Stepping Stones to Glory #3 by Tim Wehse
In his book, The Communion of Saints, Philip Ryken writes:
Justin Martyr (c.100-165 A.D.) wrote the following:
One the day called Sunday there is a meeting in one place of those who live in cities or in the country, and the memoirs of the apostles or the writings of the prophets are read as long as time permits. When the reader has finished, the president in a discourse urges and invites us to the imitation of these noble things. Then we all stand up together and offer prayers. And, as said before, when we have finished the prayer, bread is brought, and wine and water, and the president similarly sends up prayers and thanksgivings to the best of his ability, and the congregation assents, saying the Amen; the distribution, and reception of the consecrated [elements] by each one, takes place and they are sent to the absent by the deacons. Those who prosper, and who so wish, contribute, each one as much as he chooses to. What is collected is deposited with the president, and he takes care of orphans and widows, and those who are in want on account of sickness or any other cause, and those who are in bonds, and the strangers who are sojourners among [us], and, briefly, he is the protector of all those in need. We all hold this common gathering on Sunday, since it is the first day, one which God transforming darkness and matter made the universe, and Jesus Christ our Savior rose from the dead on the same day.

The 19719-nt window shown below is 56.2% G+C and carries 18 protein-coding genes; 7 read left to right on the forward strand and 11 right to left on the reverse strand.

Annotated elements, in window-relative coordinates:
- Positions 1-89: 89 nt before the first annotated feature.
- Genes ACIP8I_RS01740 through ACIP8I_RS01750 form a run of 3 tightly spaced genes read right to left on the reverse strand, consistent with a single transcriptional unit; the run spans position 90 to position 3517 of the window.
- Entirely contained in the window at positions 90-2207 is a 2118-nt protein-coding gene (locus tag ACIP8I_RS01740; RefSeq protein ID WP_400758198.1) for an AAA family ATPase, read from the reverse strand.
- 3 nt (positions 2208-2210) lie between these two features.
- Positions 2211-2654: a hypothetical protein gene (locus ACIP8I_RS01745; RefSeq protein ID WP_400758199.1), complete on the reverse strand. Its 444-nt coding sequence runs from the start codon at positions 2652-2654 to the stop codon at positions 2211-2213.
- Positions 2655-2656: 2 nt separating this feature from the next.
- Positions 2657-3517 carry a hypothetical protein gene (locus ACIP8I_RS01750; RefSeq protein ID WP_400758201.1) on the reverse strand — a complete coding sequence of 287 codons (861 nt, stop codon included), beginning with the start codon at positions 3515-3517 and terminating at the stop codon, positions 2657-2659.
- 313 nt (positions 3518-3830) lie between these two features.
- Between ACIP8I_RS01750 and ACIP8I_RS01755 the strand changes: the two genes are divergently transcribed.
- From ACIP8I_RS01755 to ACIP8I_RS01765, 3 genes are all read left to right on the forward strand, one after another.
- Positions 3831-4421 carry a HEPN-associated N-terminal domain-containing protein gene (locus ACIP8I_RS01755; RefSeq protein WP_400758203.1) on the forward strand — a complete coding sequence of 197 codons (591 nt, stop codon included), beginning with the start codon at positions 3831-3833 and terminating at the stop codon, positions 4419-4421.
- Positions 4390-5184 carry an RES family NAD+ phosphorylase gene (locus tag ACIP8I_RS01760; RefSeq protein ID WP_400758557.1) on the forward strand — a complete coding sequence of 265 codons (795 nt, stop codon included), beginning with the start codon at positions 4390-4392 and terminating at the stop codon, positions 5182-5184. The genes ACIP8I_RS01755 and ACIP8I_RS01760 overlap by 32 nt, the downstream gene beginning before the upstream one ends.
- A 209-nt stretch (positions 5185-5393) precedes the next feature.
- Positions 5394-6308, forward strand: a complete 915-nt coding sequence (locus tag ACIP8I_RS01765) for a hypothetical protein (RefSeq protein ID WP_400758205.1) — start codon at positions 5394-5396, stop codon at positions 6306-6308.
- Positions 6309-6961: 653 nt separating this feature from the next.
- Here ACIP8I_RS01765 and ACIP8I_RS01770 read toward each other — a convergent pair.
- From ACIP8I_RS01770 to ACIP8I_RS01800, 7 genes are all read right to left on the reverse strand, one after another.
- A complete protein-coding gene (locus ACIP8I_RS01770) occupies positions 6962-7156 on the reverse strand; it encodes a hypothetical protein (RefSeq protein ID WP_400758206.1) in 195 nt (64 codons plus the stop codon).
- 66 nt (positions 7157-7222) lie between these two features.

I was struck by the continuity of the Christian Church the moment I read that description. Beloved—if you are a Christian—you are part of something truly historical. Our gathering together as the body of Christ is not our invention. Our parents and grandparents didn’t make it up either. We can trace Sunday worship services all the way back to the first century. Meditate upon that today, and rejoice if you are part of the Church. Then, “imitate noble things.” In other words, receive the Word of God and do what it says (Js. 1:21-22). Justin Martyr stated the believers in the early Church were regularly challenged to love God and live for God. And we know from history that they were not ashamed to do so! Let’s not be ashamed today!